It was the morning of the 4th of July, and my free-spirited 12-year-old was about as free as he’d ever been – flying through the air and literally becoming “the daring young man on the flying trapeze” at Fly School Circus Arts in Philadelphia. “You are my hero!” I said as he climbed down the ladder with a huge smile on his face. I think mine might have actually been bigger than his - it was a very proud momma moment.
His first time up on the platform, he jumped off without hesitation, hooked the back of his legs on the swing, let go, and swung upside down. By the end of the two-hour session where he and a half-dozen other participants that morning were expertly instructed by owner Mary Kelly Rayel and her staff, he was reaching out to one of the instructors on another swing, grabbing hold and letting go of his own swing. I couldn’t believe how much he learned in just two hours. He was thrilled with his experience and had such a sense of accomplishment.
As far as summer experiences go, flying trapeze school is one of the more awesome ones. Fly School Circus Arts offers this experience to anyone physically able to do it – ages six and up. Rayel has been running regular classes at her North Philly location since the fall of 2013, and she’s been teaching and performing for 20 years. She started working in Circus arts after being accepted to Barnum and Bailey Clown College. Since then, she’s spent her life performing and instructing Circus skills and aerial acrobatics.
The set up for Fly School Circus is impressively eco-friendly. The trapeze is located in a vacant lot in Philadelphia and operates only during daylight hours from the spring to the fall. The trapeze uses no electricity, and there’s no building associated with the school that uses any either. Rayel doesn’t sell bottled water. Flyers who chose to bring their own in one-time use bottles can use the recycling bin on site.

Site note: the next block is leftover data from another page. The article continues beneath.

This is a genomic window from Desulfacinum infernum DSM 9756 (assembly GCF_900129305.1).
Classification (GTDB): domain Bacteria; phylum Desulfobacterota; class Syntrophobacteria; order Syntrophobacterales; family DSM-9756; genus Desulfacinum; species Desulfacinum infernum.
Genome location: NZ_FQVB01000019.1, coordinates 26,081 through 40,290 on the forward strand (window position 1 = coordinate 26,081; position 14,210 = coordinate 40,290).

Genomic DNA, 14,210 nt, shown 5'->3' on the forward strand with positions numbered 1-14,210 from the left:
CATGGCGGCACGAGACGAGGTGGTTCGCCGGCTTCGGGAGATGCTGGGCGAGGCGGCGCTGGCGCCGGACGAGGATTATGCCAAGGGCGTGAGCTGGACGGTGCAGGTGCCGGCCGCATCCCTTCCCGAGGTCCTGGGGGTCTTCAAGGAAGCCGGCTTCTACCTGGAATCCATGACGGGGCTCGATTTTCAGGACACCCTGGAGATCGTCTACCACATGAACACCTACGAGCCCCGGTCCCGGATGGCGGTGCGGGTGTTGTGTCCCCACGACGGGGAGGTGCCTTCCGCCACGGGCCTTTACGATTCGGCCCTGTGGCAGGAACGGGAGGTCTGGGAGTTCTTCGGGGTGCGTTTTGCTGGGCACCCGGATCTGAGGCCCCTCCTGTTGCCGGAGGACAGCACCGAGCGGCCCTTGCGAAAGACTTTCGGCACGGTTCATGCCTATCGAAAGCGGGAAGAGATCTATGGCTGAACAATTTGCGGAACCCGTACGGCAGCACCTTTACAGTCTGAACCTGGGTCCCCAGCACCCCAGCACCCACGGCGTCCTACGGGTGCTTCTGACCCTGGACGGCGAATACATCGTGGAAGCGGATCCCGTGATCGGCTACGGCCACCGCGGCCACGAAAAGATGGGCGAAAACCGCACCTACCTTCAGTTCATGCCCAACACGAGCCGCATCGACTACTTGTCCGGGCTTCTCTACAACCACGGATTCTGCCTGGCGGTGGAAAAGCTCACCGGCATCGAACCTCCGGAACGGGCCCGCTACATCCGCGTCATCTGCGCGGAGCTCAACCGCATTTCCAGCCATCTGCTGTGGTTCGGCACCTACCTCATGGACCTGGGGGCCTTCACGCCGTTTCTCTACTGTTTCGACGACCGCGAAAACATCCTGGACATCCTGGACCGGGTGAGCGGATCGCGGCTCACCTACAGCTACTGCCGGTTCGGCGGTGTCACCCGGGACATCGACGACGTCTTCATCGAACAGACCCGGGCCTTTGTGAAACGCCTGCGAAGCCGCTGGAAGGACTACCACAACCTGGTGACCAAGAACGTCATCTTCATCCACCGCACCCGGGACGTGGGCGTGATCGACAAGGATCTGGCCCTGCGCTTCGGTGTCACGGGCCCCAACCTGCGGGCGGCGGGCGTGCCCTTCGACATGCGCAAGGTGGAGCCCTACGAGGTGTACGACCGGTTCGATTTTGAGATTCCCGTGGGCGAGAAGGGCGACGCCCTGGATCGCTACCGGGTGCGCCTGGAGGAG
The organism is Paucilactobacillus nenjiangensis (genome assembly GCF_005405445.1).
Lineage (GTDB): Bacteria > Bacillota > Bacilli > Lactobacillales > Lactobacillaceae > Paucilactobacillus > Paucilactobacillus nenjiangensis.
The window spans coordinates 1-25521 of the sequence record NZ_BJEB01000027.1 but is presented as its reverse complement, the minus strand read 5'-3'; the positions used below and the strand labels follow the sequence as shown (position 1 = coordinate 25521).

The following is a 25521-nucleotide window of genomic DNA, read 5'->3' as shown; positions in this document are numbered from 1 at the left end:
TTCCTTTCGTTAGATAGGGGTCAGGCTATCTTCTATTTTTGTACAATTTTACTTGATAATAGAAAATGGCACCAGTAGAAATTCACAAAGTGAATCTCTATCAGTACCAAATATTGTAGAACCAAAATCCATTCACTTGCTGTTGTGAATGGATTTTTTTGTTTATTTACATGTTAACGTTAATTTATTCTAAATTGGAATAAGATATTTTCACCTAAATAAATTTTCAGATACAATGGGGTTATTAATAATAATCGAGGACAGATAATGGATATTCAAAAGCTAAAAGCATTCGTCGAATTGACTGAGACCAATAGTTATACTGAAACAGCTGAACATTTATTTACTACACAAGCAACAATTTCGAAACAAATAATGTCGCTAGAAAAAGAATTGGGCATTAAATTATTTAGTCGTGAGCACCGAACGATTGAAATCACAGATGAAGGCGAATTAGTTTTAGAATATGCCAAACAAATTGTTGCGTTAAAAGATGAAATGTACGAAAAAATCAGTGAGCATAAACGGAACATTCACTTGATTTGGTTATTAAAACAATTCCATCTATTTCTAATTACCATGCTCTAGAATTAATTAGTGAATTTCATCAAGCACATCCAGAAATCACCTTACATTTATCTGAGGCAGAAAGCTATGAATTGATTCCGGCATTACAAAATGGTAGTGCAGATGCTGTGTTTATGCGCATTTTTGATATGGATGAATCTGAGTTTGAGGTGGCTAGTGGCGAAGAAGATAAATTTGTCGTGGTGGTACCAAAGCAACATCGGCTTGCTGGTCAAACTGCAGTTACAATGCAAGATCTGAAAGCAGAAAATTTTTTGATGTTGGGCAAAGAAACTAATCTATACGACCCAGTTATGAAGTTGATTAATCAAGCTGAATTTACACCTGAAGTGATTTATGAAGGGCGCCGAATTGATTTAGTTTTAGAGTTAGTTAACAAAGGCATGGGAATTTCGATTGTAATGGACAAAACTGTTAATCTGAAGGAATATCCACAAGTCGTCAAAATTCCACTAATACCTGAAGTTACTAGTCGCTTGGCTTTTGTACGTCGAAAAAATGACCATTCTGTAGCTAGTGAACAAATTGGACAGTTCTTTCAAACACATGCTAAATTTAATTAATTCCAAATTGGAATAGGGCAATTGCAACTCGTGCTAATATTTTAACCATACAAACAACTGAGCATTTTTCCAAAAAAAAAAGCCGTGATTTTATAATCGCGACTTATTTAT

The school is at the mercy of the weather. My son’s initial class was cancelled because the day was going to be too windy for it to be safe. Safety is emphasized at the school, and I never once felt my son was in any danger.
At Fly School Circus Arts, learning to fly is an activity that families can do together. The classes aren’t broken up into age groups. Kids and adults can learn together. I asked Rayel what the best part of teaching kids is.
“Kids set limitations for themselves the same way adults do, and through the flying trapeze they often find that they can do much more than they previously thought possible,” she told me.
Showing people that they are capable of far more than they ever thought possible is what Rayel loves most about teaching the flying trapeze. She gets to challenge the limitations people have set for themselves and encourage them to think about their potential in a different way.
Why do most of her students choose to try the flying trapeze?
“Many people,” says Rayel, “just want to give it a try. They want to challenge themselves. Some people come as a group to have a collective experience. Fitness minded people come for a new physical/mental challenge. And, some have experienced a big change in their lives – health, marital status, employment - and wish to add to it.”
With the dog days of summer upon us and many families still facing several weeks before school begins again, flying trapeze lessons might be something to look into for an adventurous experience the whole family will never forget.
Fly School Circus Arts isn’t the only flying trapeze school in the country. If you’re not in the Philadelphia region, check out flyingtrapeze.com to find schools around the country and around the world.
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